DATE: 01/25/2016

Workbench the word may conjure an image of a craftsman sanding down a beautiful piece of oak into a shapely work of art. Or maybe it just makes you think of good ole’ dad, working on projects around the house.

Until recently, such associations were quite common: Workbenches were for people who built things with their hands and desks were for people who processed information with their heads. However, like any good idea, the workbench is coming in vogue again; only this time, it’s for an entirely different purpose.

Today’s workbenches are essentially rows of parallel surfaces integrated into a central technological infrastructure, thus conveniently providing access to the same elements as a traditional office desk: Power sources, individual lighting and storage space. Employees sit together side by side as they type on devices, answer phones and collaborate on projects. The workbench can be made up of one long surface or several individual components grouped together (offering the benefit of adjustable height).

The repurposing of the age-old furnishing appears to have began in Europe, where office designers embraced the benches for their minimal aesthetic and reconfigurable benefits. As often the case, businesses in the states quickly followed suit. Thanks to rising costs in real estate and the popularity of the collaborative work culture, U.S. companies began to experiment with incorporating workbenches into smaller spaces, with the the most commonly listed objectives being cost control, enhanced productivity and increased efficiency. On average, switching from a traditional desk set-up to a workbench plan can shave off 10 to 15 percent of the cost per station and 22 to 26 percent in real estate expenses.

Additionally factor in an increase in mobile workers who want to occasionally touch base, and there is an understandable appeal for modern workbenches. A 2008 study conducted by furniture designer Steelcase, observed the workbench habits of ten different office staffs in Europe and The U.S. respectively. The major takeaway?

The reason for the highly publicized complaints by U.S. employees recently switched to open office plans had less to do with the workbench and more to do with an ineffective “one-size-fits-all” approach. The research team identified four different types of workbench employees:


Residents accomplish sequential, standardized work that is usually conducted at personal workstations via fixed equipment. Common Resident roles include call center employees, customer service representatives and human resource departments.

Though The Residents do value teamwork, they also require more privacy to get their work done than anyone else in the office. Some special features they may need include low shields (to reduce unwanted noise and minimize distractions), unobtrusive storage options (for important documents) and organized cable management. These workers will give you their best when you provide them with a workstation that is 100 percent customizable for comfort and privacy.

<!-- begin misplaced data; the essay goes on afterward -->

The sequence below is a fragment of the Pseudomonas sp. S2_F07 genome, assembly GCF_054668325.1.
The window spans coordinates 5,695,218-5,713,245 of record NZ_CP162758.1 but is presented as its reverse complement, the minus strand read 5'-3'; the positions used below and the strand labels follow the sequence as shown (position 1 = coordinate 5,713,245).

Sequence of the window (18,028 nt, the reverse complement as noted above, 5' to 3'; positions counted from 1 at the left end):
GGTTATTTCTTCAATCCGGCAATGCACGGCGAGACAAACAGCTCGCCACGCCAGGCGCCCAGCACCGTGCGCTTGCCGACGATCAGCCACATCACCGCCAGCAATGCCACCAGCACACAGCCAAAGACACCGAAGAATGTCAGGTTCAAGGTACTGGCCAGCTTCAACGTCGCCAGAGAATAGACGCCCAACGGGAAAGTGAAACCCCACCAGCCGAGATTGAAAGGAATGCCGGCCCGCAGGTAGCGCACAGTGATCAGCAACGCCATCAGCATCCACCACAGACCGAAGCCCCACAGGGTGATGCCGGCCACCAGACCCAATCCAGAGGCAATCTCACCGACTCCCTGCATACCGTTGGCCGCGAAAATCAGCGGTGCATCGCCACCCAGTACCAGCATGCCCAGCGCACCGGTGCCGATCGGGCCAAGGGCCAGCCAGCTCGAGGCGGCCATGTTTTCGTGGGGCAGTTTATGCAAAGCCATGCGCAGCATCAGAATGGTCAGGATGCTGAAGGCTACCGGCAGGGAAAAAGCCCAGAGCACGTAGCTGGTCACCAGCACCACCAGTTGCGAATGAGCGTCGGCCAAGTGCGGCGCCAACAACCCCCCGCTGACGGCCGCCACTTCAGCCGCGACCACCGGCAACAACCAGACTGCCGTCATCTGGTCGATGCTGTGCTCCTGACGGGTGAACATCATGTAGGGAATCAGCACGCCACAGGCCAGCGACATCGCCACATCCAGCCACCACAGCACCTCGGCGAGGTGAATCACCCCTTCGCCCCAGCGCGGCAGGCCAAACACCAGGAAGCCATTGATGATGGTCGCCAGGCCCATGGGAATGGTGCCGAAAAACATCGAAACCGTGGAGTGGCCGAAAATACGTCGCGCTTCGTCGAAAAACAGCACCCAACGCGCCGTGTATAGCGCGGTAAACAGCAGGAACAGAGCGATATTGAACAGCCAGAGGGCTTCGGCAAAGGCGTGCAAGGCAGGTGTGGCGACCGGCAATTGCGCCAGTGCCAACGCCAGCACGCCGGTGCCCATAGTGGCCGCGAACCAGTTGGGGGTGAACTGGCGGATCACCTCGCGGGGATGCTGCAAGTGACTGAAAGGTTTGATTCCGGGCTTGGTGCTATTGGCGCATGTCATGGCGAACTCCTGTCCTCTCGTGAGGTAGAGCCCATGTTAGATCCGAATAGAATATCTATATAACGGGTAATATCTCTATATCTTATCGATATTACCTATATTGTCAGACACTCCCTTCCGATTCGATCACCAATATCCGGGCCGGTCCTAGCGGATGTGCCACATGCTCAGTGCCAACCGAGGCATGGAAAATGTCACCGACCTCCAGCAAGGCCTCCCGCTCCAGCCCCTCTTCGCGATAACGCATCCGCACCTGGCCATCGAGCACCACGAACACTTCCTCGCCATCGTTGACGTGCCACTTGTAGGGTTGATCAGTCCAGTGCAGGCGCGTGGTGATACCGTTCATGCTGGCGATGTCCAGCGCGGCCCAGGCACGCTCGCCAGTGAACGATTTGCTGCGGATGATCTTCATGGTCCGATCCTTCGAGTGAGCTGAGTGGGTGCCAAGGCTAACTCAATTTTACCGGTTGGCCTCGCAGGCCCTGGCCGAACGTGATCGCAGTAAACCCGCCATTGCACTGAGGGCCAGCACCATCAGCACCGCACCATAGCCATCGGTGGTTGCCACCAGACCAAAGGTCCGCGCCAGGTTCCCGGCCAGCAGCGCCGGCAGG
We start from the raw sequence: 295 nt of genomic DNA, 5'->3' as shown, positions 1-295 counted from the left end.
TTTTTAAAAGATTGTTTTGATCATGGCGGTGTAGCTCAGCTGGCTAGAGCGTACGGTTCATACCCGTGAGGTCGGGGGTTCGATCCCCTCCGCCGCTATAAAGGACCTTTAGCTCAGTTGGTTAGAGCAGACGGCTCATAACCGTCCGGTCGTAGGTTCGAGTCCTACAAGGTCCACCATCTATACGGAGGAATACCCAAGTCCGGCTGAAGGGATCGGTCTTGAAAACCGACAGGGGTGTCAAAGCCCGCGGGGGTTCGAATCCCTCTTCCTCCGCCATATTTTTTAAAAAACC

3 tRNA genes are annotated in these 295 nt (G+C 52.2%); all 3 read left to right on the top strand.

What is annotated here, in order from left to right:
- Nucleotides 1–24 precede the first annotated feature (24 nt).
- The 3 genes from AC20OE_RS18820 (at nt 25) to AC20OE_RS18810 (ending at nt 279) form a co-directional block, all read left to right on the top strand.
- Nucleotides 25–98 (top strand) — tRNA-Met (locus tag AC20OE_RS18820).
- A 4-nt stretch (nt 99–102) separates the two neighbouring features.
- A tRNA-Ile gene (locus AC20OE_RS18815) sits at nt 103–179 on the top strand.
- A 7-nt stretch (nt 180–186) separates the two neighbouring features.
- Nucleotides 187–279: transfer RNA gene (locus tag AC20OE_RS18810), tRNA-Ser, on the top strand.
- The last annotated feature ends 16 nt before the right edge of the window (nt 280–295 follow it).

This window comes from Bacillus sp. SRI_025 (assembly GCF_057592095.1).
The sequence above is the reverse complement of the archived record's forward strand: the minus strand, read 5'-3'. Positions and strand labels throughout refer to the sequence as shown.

The Nomad is the guy who can work from a coffee shop, at home or at the office. Most of the important information he needs is “stored in the cloud.” Despite his remote flexibility, the Nomad occasionally goes into the office to connect with fellow employees, exchange ideas and to stay abreast of company news. Examples of common Nomad roles include consultants, Web developers and sales personnel.

In order to do his best work, the nomad requires: Above-the-work surface power connections, uninterrupted legroom underneath work surfaces and open storage options (for his portable office). Further, since the Nomad is accustomed to working in pleasing environments of his choosing, he will especially appreciate elements like daylight, outdoor views and good air quality.

Project Teams

Your Project Team members are multi-disciplined and are typically working away from a headquartered facility to partake in a group project for a duration of time at a designated space. Common roles include product development teams, research teams and financial consultants.

It’s safe to say the workbench was made for these people! Project Teams work best with eliminated screens, well planned storage systems and a flexibility of seating options for cross-collaboration. Overall, this may be the easiest group to please.

Functional Groups

Not to be confused with the Project Groups, these team members hold different disciplines within the same department. Producing content in its various forms is the linchpin of their work together. Common Functional Group roles include architects, design teams and investment traders.

Since everyone in the group is working toward a unifying goal, its members would benefit from a common work surface – in the middle of the bench or at the ends – that can be used for quick collaboration and document sharing.

As you can see, there are many different ways to set-up a modern workbench for your San Antonio office. Ready to get started redesigning yours? Click Here to schedule a free consultation.